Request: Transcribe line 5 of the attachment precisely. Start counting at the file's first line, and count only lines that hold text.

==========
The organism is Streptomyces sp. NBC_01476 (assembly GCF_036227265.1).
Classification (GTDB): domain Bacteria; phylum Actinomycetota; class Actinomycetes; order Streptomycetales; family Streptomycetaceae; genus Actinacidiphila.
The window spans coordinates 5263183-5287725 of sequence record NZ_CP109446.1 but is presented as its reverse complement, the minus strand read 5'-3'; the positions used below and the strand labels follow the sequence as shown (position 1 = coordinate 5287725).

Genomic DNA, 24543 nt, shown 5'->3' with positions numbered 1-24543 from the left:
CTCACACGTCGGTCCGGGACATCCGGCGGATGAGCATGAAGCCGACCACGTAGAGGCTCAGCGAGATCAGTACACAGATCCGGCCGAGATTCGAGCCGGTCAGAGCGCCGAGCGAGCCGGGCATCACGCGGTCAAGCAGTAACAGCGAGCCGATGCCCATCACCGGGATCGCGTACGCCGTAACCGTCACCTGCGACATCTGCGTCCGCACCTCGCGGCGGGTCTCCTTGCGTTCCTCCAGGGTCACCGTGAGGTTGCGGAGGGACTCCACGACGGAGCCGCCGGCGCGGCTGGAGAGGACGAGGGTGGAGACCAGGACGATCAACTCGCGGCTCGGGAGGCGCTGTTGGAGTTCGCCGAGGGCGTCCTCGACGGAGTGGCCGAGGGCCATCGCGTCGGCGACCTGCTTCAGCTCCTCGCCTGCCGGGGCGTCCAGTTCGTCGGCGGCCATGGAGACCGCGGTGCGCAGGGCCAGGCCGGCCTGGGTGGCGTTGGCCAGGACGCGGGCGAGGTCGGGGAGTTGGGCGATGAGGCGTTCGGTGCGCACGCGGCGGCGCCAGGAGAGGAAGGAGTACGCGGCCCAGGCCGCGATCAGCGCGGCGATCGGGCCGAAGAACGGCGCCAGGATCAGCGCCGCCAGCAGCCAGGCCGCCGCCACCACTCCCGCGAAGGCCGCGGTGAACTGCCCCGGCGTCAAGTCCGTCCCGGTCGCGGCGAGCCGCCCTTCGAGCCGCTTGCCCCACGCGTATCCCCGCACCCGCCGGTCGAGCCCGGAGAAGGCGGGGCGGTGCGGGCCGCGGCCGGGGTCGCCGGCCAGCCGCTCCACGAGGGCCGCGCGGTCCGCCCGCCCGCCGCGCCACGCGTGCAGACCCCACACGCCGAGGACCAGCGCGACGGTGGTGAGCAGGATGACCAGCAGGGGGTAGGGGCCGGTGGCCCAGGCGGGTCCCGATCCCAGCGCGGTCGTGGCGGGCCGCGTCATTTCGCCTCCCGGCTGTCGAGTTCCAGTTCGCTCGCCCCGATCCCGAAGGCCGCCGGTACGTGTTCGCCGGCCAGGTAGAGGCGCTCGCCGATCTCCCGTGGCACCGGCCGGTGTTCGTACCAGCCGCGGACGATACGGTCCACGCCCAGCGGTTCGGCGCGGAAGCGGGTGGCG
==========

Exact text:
CTCACACGTCGGTCCGGGACATCCGGCGGATGAGCATGAAGCCGACCACGTAGAGGCTCAGCGAGATCAGTACACAGATCCGGCCGAGATTCGAGCCGGTCAGAGCGCCGAGCGAGCCGGGCATCACGCGGTCAAGCAGTAACAGCGAGCCGATGCCCATCACCGGGATCGCGTACGCCGTAACCGTCACCTGCGACATCTGCGTCCGCACCTCGCGGCGGGTCTCCTTGCGTTCCTCCAGGGTCACCGTGAGGTTGCGGAGGGACTCCACGACGGAGCCGCCGGCGCGGCTGGAGAGGACGAGGGTGGAGACCAGGACGATCAACTCGCGGCTCGGGAGGCGCTGTTGGAGTTCGCCGAGGGCGTCCTCGACGGAGTGGCCGAGGGCCATCGCGTCGGCGACCTGCTTCAGCTCCTCGCCTGCCGGGGCGTCCAGTTCGTCGGCGGCCATGGAGACCGCGGTGCGCAGGGCCAGGCCGGCCTGGGTGGCGTTGGCCAGGACGCGGGCGAGGTCGGGGAGTTGGGCGATGAGGCGTTCGGTGCGCACGCGGCGGCGCCAGGAGAGGAAGGAGTACGCGGCCCAGGCCGCGATCAGCGCGGCGATCGGGCCGAAGAACGGCGCCAGGATCAGCGCCGCCAGCAGCCAGGCCGCCGCCACCACTCCCGCGAAGGCCGCGGTGAACTGCCCCGGCGTCAAGTCCGTCCCGGTCGCGGCGAGCCGCCCTTCGAGCCGCTTGCCCCACGCGTATCCCCGCACCCGCCGGTCGAGCCCGGAGAAGGCGGGGCGGTGCGGGCCGCGGCCGGGGTCGCCGGCCAGCCGCTCCACGAGGGCCGCGCGGTCCGCCCGCCCGCCGCGCCACGCGTGCAGACCCCACACGCCGAGGACCAGCGCGACGGTGGTGAGCAGGATGACCAGCAGGGGGTAGGGGCCGGTGGCCCAGGCGGGTCCCGATCCCAGCGCGGTCGTGGCGGGCCGCGTCATTTCGCCTCCCGGCTGTCGAGTTCCAGTTCGCTCGCCCCGATCCCGAAGGCCGCCGGTACGTGTTCGCCGGCCAGGTAGAGGCGCTCGCCGATCTCCCGTGGCACCGGCCGGTGTTCGTACCAGCCGCGGACGATACGGTCCACGCCCAGCGGTTCGGCGCGGAAGCGGGTGGCG